Your Indian Royal Wedding (Yes, Yours)

Apr 26, 2011
*Special to asia!
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You, too, can have nuptials as sumptuous as the recent royal wedding of Jodhpur

In November last year, on the same week that the UK’s Prince William and Kate Middleton announced their engagement, India was celebrating its own Royal Wedding. The ceremony - between Shivraj Singh, son of the former Maharaja of Jodhpur, and the Gayatri Kumar of Askot – was held in Rajasthan, the desert state famous for its hereditary pomp and palaces.

To say that the local press was all over it would be an understatement – much like British coverage of Will and Kate’s nuptials, the Indian media left no dinner menu, floral arrangement or gift of precious stone unturned. Among the 800 guests invited were, it is said, Western celebrities Sting, Mick Jagger, Bob Geldof, Liz Hurley and the Duchess of York, Bollywood deity Amitabh Bachchan, Indian novelist Shobhaa De and global banking moguls the Rothschilds. Oh, and families from the royal lines of Oman, Nepal, Bhutan, Patiala, Tripura and Kashmir.

Still, unlike the media carnival that will be Will and Kate’s wedding (and probably, marriage), journalists were advised to stay away from the actual Jodhpur ceremony. Photos were provided to the press after the event, however, and there are also video clips of certain parts of the wedding.

Watch: The Royal Wedding of Jodhpur's Yuvraj



Much as William and Kate’s wedding will draw from all that is emblematic not only of British monarchy, but of the Church of England, the Rajasthani affair was a highly traditional and religious one. Three hundred of the 800 guests formed part of the baraat or wedding procession and, following cultural dictum, all in the procession were male. Before the nuptials, the groom performed the nikasi, where he symbolically rides a horse, while his bride experienced the haldi ritual where turmeric paste and water are ceremonially applied.

Despite the continued opulence of their weddings, much has changed for the noble families of Rajasthan. The lavish festivities of its Maharajahs have dazzled for centuries, and the 1939 wedding of the last Maharani of Jaipur, the beautiful Gayatri Devi, made it into the Guinness Book of Records as the most expensive to date. Today, however, royalty in India no longer officially exists, Indira Gandhi having abolished titles 40 years ago. The aristocratic families still retain much of their magnetism with the public, but have had to find new ways of making a living. Some of them have converted their fairy-tale properties into hotels where guests may have their own ‘royal’ weddings.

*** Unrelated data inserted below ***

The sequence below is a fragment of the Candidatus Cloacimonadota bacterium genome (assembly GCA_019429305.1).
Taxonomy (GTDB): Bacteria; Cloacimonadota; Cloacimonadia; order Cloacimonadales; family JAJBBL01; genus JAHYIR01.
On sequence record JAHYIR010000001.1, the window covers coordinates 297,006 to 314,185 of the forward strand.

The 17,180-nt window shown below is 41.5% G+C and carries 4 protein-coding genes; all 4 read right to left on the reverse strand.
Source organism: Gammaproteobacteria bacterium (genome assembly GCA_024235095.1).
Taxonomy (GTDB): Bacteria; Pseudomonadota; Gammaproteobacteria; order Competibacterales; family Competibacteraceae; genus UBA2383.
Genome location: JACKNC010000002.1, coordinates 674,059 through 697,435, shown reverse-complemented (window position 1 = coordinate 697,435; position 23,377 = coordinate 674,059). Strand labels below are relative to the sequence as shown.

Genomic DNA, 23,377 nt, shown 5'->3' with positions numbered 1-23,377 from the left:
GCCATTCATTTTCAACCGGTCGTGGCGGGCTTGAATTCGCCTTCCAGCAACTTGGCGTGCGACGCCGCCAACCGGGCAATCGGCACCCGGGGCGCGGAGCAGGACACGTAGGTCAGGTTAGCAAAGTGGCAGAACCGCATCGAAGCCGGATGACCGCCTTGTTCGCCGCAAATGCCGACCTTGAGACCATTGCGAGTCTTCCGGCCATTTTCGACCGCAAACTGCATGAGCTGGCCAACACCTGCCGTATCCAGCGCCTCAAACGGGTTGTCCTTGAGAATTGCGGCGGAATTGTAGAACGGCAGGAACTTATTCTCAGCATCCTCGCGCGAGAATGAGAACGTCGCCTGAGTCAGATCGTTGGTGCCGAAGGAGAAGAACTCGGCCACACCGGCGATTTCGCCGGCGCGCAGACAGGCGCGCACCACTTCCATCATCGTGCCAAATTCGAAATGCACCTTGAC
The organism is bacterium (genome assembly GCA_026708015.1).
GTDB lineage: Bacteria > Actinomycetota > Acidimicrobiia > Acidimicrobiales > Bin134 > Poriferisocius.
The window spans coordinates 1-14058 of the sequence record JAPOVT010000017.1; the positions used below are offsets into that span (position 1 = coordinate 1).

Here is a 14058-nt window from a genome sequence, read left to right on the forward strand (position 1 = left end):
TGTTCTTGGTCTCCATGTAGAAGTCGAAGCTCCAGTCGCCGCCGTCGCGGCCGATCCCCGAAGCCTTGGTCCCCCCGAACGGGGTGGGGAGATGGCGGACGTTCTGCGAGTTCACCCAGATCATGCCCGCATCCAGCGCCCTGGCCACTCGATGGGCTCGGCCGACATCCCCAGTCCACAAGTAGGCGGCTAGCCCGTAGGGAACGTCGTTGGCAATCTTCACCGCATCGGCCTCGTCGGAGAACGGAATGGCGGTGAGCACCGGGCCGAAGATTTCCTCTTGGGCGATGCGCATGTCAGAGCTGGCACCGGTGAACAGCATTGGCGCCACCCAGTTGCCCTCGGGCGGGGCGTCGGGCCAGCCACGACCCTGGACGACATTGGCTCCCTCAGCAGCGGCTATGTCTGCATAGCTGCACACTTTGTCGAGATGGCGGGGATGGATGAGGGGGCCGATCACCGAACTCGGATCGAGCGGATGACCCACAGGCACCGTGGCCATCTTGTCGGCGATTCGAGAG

November’s Jodhpur wedding, in fact, was held at the Rambagh Palace in Jaipur. Built in the 19th century, it was once an abode of royalty, but is now a luxury hotel. And no less than Arvind Singh, the 76th Maharana of the house of Mewar (said to be the oldest dynasty in the world) has turned his palaces into hotels. Among these are the Shiv Niwas and Jagmandir Island palaces in Udaipur.

So you, too, could have your Royal Wedding, in a fairy-tale castle that stands on the sands of Rajasthan. A ‘royal wedding’ tourist package normally lasts three to five days, and can include camels, elephants and horses, petal-lined processions, guards in livery, dancers, fireworks, a mehndi (henna ceremony), the whole works. Your guests, who will also be staying at the palace-hotel of course, will be taken on tours of the surrounding palaces and other regal delights.

Of course, the costs can be princely as well. One of the more modest three-day packages, if you invite 100 guests, can you set you back by US$86,000, and an elaborate function can go up to US$300,000.

Still, you would feel like a king, or a queen, for some days.


Royal Snap!

Comparing the Jodhpur and Windsor weddings


  Jodhpur Windsor
Number of guests 800 1900
Rock star guest Sting (allegedly) Elton John
Bride’s pre-wedding ritual Haldi Hen night
Groom’s pre-wedding ritual Nikasi Stag night
Guests’ ritual  Baraat (procession) Invited guests sitting in pews; public line the streets
Vehicle 1930’s Rolls Royce, preceded by elephants and horses (for groom) A Rolls Royce to church (for bride and her father); 1902 State Landau, i.e. horse-drawn carriage after ceremony (for bride and groom)
Venue Rambagh Palace in Jaipur (built in 19th century, now a luxury hotel) Westminster Abbey in London (first founded in 7th century)
Media coverage Media semi-blackout Media present, with 400 staffers from CNN alone, 550 from BBC
Song dedication Traditional music by Indian musicians Stevie Wonder’s ‘You and I’, covered by George Michael
Status of royalty Defunct Alive

clarissa tanClarissa is a journalist who focuses on travel and the arts. As a desperately hopeful author, she writes short stories and is working on a novel. Clarissa won the Spectator’s final Shiva Naipaul Memorial Prize for travel writing.

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